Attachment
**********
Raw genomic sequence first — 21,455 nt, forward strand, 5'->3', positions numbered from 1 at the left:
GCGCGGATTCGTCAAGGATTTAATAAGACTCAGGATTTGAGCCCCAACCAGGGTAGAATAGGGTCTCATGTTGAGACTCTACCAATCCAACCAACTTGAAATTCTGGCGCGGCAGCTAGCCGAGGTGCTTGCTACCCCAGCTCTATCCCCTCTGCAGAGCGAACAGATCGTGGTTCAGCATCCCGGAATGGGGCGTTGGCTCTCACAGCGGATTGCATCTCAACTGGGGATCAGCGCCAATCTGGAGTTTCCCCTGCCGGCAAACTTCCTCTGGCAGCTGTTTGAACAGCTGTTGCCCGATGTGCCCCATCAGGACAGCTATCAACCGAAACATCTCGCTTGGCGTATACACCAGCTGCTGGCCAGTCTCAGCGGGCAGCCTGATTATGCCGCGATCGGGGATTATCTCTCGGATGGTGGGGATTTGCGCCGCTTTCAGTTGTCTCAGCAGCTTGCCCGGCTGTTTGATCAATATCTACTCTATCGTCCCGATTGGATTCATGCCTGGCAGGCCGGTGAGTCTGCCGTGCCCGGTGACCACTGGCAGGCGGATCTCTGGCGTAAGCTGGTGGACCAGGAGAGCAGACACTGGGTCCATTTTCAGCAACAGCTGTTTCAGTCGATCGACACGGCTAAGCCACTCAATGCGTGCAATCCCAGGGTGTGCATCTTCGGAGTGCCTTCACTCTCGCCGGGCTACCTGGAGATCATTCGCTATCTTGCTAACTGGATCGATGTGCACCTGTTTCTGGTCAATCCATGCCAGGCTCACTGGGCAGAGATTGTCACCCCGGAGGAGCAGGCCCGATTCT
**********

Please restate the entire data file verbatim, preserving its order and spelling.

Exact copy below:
Raw genomic sequence first — 21,455 nt, forward strand, 5'->3', positions numbered from 1 at the left:
GCGCGGATTCGTCAAGGATTTAATAAGACTCAGGATTTGAGCCCCAACCAGGGTAGAATAGGGTCTCATGTTGAGACTCTACCAATCCAACCAACTTGAAATTCTGGCGCGGCAGCTAGCCGAGGTGCTTGCTACCCCAGCTCTATCCCCTCTGCAGAGCGAACAGATCGTGGTTCAGCATCCCGGAATGGGGCGTTGGCTCTCACAGCGGATTGCATCTCAACTGGGGATCAGCGCCAATCTGGAGTTTCCCCTGCCGGCAAACTTCCTCTGGCAGCTGTTTGAACAGCTGTTGCCCGATGTGCCCCATCAGGACAGCTATCAACCGAAACATCTCGCTTGGCGTATACACCAGCTGCTGGCCAGTCTCAGCGGGCAGCCTGATTATGCCGCGATCGGGGATTATCTCTCGGATGGTGGGGATTTGCGCCGCTTTCAGTTGTCTCAGCAGCTTGCCCGGCTGTTTGATCAATATCTACTCTATCGTCCCGATTGGATTCATGCCTGGCAGGCCGGTGAGTCTGCCGTGCCCGGTGACCACTGGCAGGCGGATCTCTGGCGTAAGCTGGTGGACCAGGAGAGCAGACACTGGGTCCATTTTCAGCAACAGCTGTTTCAGTCGATCGACACGGCTAAGCCACTCAATGCGTGCAATCCCAGGGTGTGCATCTTCGGAGTGCCTTCACTCTCGCCGGGCTACCTGGAGATCATTCGCTATCTTGCTAACTGGATCGATGTGCACCTGTTTCTGGTCAATCCATGCCAGGCTCACTGGGCAGAGATTGTCACCCCGGAGGAGCAGGCCCGATTCT